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SA borders open while industry lobby shines light on infrastructure need

29-09-2020
by 
in 

The state of South Australia has officially opened its borders while one of the state’s major industry lobby group shines light on much needed state infrastructure resources.

The Civil Contractors Federation (South Australia) (CCF (SA) announced it had decided to approach the key Infrastructure Australia (IA) body to get SA projects on the “highest priority” list.

 CCF SA says after a decade of failures by local bureaucrats the move may prove crucial to how quickly SA can reboot its COVID-starved economy and protect and create new jobs.

 CCF SA is the peak industry and business association representing companies and other organisations with business interests in civil construction.

 Among the key drivers of the CCF (SA)’s project list are some of SA’s most heavily trafficked but dangerous roads and highways – one of which recently saw yet another fatal accident.

 Infrastructure Australia is the nation’s independent infrastructure advisor that recommends funding requirements to the Federal Government for transport and other infrastructure projects around the nation.

 “We have been advised that Infrastructure South Australia is working on a submission, but from the Federation’s point of view, we just can’t take any more chances and yet again see South Australian projects not make any of Infrastructure Australia's lists,” Chief Executive Phillip Sutherland said.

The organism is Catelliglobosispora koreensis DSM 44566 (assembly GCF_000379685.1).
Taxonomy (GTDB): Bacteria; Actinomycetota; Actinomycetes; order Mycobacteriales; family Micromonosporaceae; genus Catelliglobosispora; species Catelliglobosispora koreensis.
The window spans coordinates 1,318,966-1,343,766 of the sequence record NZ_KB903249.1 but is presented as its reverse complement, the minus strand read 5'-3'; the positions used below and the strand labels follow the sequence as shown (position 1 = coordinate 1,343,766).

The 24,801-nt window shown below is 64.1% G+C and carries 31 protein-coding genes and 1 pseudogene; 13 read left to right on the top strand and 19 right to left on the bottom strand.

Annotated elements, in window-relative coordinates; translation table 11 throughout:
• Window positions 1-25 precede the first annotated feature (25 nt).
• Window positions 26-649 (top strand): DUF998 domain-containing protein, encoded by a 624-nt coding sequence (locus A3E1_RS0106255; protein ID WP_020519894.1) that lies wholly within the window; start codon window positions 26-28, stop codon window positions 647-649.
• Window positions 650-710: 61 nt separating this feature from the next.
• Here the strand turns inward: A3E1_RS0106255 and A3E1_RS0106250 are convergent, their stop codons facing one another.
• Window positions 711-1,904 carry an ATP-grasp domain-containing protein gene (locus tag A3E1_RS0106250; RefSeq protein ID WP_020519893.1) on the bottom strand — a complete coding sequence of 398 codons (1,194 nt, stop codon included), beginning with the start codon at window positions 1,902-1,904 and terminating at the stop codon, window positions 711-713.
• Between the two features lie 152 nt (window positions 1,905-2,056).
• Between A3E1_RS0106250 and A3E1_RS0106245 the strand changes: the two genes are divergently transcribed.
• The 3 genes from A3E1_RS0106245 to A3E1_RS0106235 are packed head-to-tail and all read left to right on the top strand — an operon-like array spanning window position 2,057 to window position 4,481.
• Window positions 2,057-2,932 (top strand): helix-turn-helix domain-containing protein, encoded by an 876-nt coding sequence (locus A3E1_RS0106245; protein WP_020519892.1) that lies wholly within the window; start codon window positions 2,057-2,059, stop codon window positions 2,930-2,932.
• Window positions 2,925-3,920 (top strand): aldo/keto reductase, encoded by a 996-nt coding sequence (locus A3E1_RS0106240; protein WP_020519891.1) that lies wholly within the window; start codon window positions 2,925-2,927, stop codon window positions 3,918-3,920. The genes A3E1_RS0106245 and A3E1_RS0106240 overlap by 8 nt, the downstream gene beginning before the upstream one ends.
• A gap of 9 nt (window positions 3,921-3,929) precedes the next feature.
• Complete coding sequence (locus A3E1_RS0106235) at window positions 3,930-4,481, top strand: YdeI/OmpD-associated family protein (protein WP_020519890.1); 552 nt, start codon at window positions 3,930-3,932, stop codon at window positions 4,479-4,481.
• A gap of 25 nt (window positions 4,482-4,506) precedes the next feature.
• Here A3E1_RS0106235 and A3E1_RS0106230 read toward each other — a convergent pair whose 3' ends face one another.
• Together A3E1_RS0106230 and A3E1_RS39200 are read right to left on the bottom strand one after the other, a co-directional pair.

"While we will be thrilled to see the State Government make a submission to Infrastructure Australia, the failure to do so in the past has resulted in South Australia missing out on billions of dollars of Federal funding for much needed transport infrastructure," he said.

 “To ensure South Australian projects are well and truly on the radar of Infrastructure Australia, the Federation in our submission has identified 10 projects, an extensive program of State-wide road maintenance and a supplementary list of worthy projects,” Mr Sutherland added.

 "Identifying projects for funding isn't difficult. The State's road network is 50 years out of date and in many places in poor condition. Nearly every road in the State has a hole or crack in it.”

 "South Australia was established in 1836 and we still don't have a decent, modern, safe, uncongested motorway across our capital city, Adelaide.”

 "SA’s major strategic regional freight corridors are two lane roads in less than optimal condition when these routes should have been duplicated years ago into a minimum four lanes,” Mr Sutherland said.

 CCF SA said it is proven the job creating power and economic stimulus possible from public and private investment in transport and other infrastructure.

 So that it is now well recognised that infrastructure investment will be critical to Australia and SA’s post-COVID economic recovery.

 CCF SA said they had been calling on the Federal and State Government to invest in transport and other infrastructure, and importantly, to accelerate this spending.

 "Credible sources say that the current pipeline of projects is insufficient.”

 Reserve Bank of Australia Governor, Mr Philip Lowe, has implored the States to commit an additional $40 billion to infrastructure over the next two years, effectively doubling their existing spending.

Mr Sutherland said they’ve recommended to IA for the Federal Government to allocate sufficient money in concert with the SA Government to bring as many infrastructure projects as possible to fruition, sooner than later.

Among their specific priority proposals include the Strzelecki Track Upgrade, Augusta Highway Duplication, SE Drainage Scheme and Aldinga rail extension.

 

 

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